DENVER — Future proposals for state regulations affecting Colorado businesses may have to pass a test that weighs costs against benefits, under a measure Gov. Bill Owens signed into law this week.
Senate Bill 121, from Colorado Springs Republican Sen. Andy McElhany and Greeley Republican Rep. Tambor Williams, will require state agencies proposing business-related regulations to submit drafts to the Department of Regulatory Agencies.
If DORA officials decide the new regulation might hurt Colorado’s “economic competitiveness” or businesses with fewer than 500 employees, the department can order the agency to perform a cost-benefit analysis.
DORA officials said Tuesday that SB121 represents a “major victory for Colorado’s economy” because it promotes the principle of “First, do no harm.”
“This tool places Colorado at the top of the list among states seeking ways to create a better economic environment for businesses, especially small businesses,” said Rick O’Donnell, DORA’s executive director and the head of the governor’s policy office.
“Senate Bill 121 ensures that state agencies will be held accountable to Colorado’s business sector as we seek greater levels of good government,” O’Donnell said. “We are strongly committed to the survival, the revival and the resurgence of small businesses in Colorado.”
According to McElhany, state regulations were previously reviewed only after they already took effect.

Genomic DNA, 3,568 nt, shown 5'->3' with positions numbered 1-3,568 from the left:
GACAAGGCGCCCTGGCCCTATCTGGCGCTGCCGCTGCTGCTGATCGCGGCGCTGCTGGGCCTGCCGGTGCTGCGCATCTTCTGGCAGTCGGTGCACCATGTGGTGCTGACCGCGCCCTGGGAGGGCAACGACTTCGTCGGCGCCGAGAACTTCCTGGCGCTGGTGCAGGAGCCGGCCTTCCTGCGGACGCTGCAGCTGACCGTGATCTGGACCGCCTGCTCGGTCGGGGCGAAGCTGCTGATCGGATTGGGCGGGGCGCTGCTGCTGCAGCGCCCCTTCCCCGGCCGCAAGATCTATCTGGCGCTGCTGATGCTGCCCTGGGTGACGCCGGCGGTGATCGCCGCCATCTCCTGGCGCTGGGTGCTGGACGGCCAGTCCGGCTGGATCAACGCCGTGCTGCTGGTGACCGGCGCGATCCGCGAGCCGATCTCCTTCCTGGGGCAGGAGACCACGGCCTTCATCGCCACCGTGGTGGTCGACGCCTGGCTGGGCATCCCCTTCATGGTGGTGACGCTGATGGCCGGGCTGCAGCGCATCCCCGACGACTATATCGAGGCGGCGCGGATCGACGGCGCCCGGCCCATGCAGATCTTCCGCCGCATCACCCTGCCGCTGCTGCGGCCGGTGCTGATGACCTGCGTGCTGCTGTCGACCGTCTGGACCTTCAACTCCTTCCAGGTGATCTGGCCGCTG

The bill’s declaration says regulations can impede the ability of local businesses to compete with out-of-state businesses.
Under SB121, which takes effect Aug. 6, cost-benefit analyses would have to include:
• Anticipated economic benefits of the regulation, including “economic growth, the creation of new jobs and increased economic competitiveness.”
• The government’s projected costs of administering the new regulation, as well as any direct or indirect costs to the businesses that would be required to comply.
• Adverse effects on “the economy, consumers, private markets, small businesses, job creation and economic competitiveness.”
• At least two possible alternatives to the proposed rule, including the costs and benefits of the alternatives.
Supporters of the bill included the Colorado Association of Commerce and Industry, the National Federation of Independent Business, the Colorado Petroleum Association, the American Plastics Council, and the state’s trucking industry.